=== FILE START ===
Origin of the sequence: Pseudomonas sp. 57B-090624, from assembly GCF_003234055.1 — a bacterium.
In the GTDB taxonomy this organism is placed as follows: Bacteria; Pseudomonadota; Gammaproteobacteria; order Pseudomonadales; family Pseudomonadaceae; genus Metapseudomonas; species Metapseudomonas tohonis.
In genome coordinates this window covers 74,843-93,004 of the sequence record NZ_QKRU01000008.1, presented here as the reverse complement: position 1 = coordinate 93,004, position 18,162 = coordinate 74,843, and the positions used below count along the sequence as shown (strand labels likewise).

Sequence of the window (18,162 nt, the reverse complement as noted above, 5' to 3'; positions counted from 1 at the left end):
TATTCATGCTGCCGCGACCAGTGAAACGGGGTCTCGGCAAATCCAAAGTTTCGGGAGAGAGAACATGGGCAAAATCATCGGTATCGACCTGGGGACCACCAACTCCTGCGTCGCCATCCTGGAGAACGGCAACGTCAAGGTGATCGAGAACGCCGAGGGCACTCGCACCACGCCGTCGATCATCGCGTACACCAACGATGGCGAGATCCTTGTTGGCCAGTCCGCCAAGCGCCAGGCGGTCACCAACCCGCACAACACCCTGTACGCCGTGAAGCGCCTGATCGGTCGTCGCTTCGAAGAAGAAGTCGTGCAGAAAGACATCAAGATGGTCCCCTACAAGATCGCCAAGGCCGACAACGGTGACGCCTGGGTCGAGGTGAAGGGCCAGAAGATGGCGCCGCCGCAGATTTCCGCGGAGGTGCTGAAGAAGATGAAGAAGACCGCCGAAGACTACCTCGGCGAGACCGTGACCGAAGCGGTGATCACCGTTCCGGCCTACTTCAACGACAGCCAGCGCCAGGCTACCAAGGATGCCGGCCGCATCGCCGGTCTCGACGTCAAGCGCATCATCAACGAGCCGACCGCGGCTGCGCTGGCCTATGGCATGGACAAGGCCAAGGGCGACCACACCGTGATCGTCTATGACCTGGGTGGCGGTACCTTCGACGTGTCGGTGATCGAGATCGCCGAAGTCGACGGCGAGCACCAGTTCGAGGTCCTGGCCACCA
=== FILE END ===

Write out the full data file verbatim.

Origin of the sequence: Pseudomonas sp. 57B-090624, from assembly GCF_003234055.1 — a bacterium.
In the GTDB taxonomy this organism is placed as follows: Bacteria; Pseudomonadota; Gammaproteobacteria; order Pseudomonadales; family Pseudomonadaceae; genus Metapseudomonas; species Metapseudomonas tohonis.
In genome coordinates this window covers 74,843-93,004 of the sequence record NZ_QKRU01000008.1, presented here as the reverse complement: position 1 = coordinate 93,004, position 18,162 = coordinate 74,843, and the positions used below count along the sequence as shown (strand labels likewise).

Sequence of the window (18,162 nt, the reverse complement as noted above, 5' to 3'; positions counted from 1 at the left end):
TATTCATGCTGCCGCGACCAGTGAAACGGGGTCTCGGCAAATCCAAAGTTTCGGGAGAGAGAACATGGGCAAAATCATCGGTATCGACCTGGGGACCACCAACTCCTGCGTCGCCATCCTGGAGAACGGCAACGTCAAGGTGATCGAGAACGCCGAGGGCACTCGCACCACGCCGTCGATCATCGCGTACACCAACGATGGCGAGATCCTTGTTGGCCAGTCCGCCAAGCGCCAGGCGGTCACCAACCCGCACAACACCCTGTACGCCGTGAAGCGCCTGATCGGTCGTCGCTTCGAAGAAGAAGTCGTGCAGAAAGACATCAAGATGGTCCCCTACAAGATCGCCAAGGCCGACAACGGTGACGCCTGGGTCGAGGTGAAGGGCCAGAAGATGGCGCCGCCGCAGATTTCCGCGGAGGTGCTGAAGAAGATGAAGAAGACCGCCGAAGACTACCTCGGCGAGACCGTGACCGAAGCGGTGATCACCGTTCCGGCCTACTTCAACGACAGCCAGCGCCAGGCTACCAAGGATGCCGGCCGCATCGCCGGTCTCGACGTCAAGCGCATCATCAACGAGCCGACCGCGGCTGCGCTGGCCTATGGCATGGACAAGGCCAAGGGCGACCACACCGTGATCGTCTATGACCTGGGTGGCGGTACCTTCGACGTGTCGGTGATCGAGATCGCCGAAGTCGACGGCGAGCACCAGTTCGAGGTCCTGGCCACCA